Juvenile Courts: History and Roles

Subject: Law
Pages: 2
Words: 549
Reading time:
2 min
Study level: College

I hereby submit my application to be admitted into the current justice program. I am mostly attracted by the fact that the University is one of the most reputable universities in the state. Over the years I have learnt that persistence is one of the great virtues that help many achieve immeasurable success with confidence. This is drawn from the fact that most of my childhood memories are connected in some way to the injustice facing children and how with cooperation from all the stakeholders, the juveniles in our institutions can become rehabilitated.

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A juvenile court is a court of law with special authority to try and make judgments for offenses committed by children and youths who have not reached the age of majority which is 18 years. In juvenile courts, crimes committed by minors are handled differently with the same crimes committed by adults. However, in the United States severe crimes such as murder are treated the same as offenses committed by adults in 44 states. Due to rise in juvenile crimes that are violent, judges were permitted to transfer juveniles to ordinary adult criminal courts.

History of juvenile courts

The major social economic change experienced in the late 20th century prompted the establishment of juvenile courts in the United States on basis of the role of the youth in the society. In 1890, members of the progressive Movement campaigned for various social, economic and political reforms. This was due to concern over social disorders, economic disparities and surpluses of industrialization and the way these factors affected children.

One of the Democratic Movement organs was referred to as the Child Savers, which 6 of elite and middle class reformists who advocated for the formation of young offender courts to assist children with conduct problem instead of punishing them. This widespread campaign achieved its objective and by the end of the 19th century, the culture of treating children like adults was slowly fading away.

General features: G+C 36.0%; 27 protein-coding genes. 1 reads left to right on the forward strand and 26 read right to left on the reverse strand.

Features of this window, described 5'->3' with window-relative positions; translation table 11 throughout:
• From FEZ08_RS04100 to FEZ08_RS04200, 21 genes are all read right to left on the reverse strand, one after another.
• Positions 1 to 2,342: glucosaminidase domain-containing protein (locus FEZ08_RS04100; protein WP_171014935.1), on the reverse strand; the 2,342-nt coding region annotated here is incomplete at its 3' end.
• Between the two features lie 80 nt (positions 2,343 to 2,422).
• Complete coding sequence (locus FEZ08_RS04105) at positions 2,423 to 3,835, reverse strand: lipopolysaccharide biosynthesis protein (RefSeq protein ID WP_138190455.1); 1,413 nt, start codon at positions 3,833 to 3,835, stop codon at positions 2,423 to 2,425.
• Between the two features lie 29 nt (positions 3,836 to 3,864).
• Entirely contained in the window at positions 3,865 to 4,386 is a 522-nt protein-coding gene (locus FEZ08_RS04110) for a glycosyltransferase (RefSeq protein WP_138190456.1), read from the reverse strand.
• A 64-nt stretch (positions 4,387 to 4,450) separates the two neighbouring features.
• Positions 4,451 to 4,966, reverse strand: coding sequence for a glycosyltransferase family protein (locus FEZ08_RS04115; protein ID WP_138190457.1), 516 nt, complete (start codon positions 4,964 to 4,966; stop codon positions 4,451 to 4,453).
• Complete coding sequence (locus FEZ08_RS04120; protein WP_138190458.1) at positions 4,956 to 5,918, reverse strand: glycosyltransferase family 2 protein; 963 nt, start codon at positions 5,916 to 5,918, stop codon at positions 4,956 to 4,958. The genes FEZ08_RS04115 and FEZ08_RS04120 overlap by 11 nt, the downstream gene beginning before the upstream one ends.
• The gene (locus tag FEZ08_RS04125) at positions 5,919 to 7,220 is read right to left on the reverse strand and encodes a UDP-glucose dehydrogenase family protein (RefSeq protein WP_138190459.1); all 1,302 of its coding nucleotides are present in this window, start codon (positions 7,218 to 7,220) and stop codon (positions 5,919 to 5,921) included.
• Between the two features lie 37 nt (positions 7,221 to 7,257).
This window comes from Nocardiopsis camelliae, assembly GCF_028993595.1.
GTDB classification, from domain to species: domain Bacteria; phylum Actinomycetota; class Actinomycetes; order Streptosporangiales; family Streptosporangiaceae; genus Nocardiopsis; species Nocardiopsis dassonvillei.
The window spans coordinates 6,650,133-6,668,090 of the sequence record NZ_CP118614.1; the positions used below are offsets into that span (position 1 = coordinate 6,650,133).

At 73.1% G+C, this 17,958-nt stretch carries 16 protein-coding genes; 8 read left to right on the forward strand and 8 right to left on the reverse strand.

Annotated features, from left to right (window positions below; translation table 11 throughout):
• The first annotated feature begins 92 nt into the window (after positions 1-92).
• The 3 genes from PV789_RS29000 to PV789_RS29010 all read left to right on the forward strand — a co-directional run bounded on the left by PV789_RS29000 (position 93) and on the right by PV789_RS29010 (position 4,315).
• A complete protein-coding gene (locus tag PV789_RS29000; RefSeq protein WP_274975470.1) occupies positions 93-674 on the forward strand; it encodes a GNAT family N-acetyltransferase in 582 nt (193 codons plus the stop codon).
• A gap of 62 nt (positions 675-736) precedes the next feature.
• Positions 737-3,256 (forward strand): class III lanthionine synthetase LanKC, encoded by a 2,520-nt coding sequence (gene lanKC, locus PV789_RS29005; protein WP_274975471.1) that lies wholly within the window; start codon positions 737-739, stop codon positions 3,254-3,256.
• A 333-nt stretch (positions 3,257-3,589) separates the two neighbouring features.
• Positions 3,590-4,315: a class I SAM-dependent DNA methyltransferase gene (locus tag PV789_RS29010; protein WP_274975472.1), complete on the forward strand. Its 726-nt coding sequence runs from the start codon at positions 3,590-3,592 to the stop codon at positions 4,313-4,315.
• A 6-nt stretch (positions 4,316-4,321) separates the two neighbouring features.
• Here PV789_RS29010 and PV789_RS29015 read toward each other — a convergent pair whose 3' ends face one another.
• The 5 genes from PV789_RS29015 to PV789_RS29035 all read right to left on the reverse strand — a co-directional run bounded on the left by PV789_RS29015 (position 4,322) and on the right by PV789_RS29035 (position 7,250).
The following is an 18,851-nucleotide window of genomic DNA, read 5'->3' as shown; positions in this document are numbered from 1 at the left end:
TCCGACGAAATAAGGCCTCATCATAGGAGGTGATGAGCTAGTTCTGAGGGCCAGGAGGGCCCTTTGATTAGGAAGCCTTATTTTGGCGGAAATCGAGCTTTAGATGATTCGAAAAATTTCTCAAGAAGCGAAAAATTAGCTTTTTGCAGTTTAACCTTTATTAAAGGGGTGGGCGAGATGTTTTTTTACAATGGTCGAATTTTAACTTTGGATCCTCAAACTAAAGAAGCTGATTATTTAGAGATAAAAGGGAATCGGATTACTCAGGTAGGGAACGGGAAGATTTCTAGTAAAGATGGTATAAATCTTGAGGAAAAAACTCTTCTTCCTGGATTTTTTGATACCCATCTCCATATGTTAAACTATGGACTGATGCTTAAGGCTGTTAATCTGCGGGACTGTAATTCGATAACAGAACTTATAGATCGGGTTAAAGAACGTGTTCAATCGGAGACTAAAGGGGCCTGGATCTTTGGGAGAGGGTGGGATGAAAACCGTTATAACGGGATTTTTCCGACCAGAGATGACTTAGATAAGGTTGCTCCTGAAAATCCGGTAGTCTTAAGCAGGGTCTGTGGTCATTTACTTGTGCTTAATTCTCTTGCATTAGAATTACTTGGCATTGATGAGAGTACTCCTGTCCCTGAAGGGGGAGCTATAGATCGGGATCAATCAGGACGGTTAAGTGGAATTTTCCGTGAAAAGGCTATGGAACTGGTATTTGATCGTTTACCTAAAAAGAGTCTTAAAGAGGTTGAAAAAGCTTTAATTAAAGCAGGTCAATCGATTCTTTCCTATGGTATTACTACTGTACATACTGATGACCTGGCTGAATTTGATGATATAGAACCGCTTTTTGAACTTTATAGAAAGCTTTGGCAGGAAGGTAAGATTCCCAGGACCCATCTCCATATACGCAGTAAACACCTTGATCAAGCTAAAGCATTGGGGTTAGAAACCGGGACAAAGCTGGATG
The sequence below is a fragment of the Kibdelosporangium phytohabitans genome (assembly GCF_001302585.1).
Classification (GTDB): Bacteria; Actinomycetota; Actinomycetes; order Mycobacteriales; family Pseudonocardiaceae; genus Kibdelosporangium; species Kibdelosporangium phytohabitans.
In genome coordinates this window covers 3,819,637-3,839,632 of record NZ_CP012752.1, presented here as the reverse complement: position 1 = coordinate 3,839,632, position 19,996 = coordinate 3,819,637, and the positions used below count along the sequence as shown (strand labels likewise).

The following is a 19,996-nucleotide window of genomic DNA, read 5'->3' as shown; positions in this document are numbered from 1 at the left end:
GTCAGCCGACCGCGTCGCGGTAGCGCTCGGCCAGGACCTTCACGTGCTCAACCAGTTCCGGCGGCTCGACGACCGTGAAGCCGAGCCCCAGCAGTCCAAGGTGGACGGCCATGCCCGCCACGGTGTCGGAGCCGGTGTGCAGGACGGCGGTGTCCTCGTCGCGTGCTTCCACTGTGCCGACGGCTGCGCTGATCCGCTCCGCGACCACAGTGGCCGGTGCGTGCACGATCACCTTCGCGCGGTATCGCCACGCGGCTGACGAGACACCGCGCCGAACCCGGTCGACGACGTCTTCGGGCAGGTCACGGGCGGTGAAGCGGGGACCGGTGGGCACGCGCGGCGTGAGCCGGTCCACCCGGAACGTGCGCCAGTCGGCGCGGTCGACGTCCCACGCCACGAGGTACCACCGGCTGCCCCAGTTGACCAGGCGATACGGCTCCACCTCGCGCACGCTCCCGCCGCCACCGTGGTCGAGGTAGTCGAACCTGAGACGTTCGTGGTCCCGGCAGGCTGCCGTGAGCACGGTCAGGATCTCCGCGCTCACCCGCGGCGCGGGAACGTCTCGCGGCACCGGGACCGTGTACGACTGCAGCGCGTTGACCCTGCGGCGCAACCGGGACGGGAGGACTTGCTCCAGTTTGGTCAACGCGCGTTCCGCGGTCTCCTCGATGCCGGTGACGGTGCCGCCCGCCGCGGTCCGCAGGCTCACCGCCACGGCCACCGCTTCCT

The role of juvenile courts

The existence of the juvenile courts can be accredited to the wider belief that children are not and cannot be held responsible for their actions. Hence, by treating young offenders like adults, the society is unfair to itself and the children. Fundamentally, juvenile courts were founded on two core principles: that juveniles were not set to be held responsible for their actions and that children are not fully developed thus easier to rehabilitate than adults. Ideally, it is for the young offender’s court to take over the discipline of problematic youth by establishing a philosophy and a system.

Young offenders’ courts classify juveniles into three main categories: those charged with criminal offenses, those charged with status offense such as truancy and those who have been neglected. Juvenile courts are therefore designed to provide rehabilitation rather than punish. The courts focus on the children’s needs, rehabilitate and protect them from self-incrimination. Some of the programs in juvenile courts offer counseling, education, drug treatment, job skills for rehabilitation and changing youths to be more positive and avoid getting into trouble.

The University has a good justice system program that passes the relevant education to the students. I am sure that I will gain the necessary education that will enable me to transform the way juvenile justice is carried out in the country.

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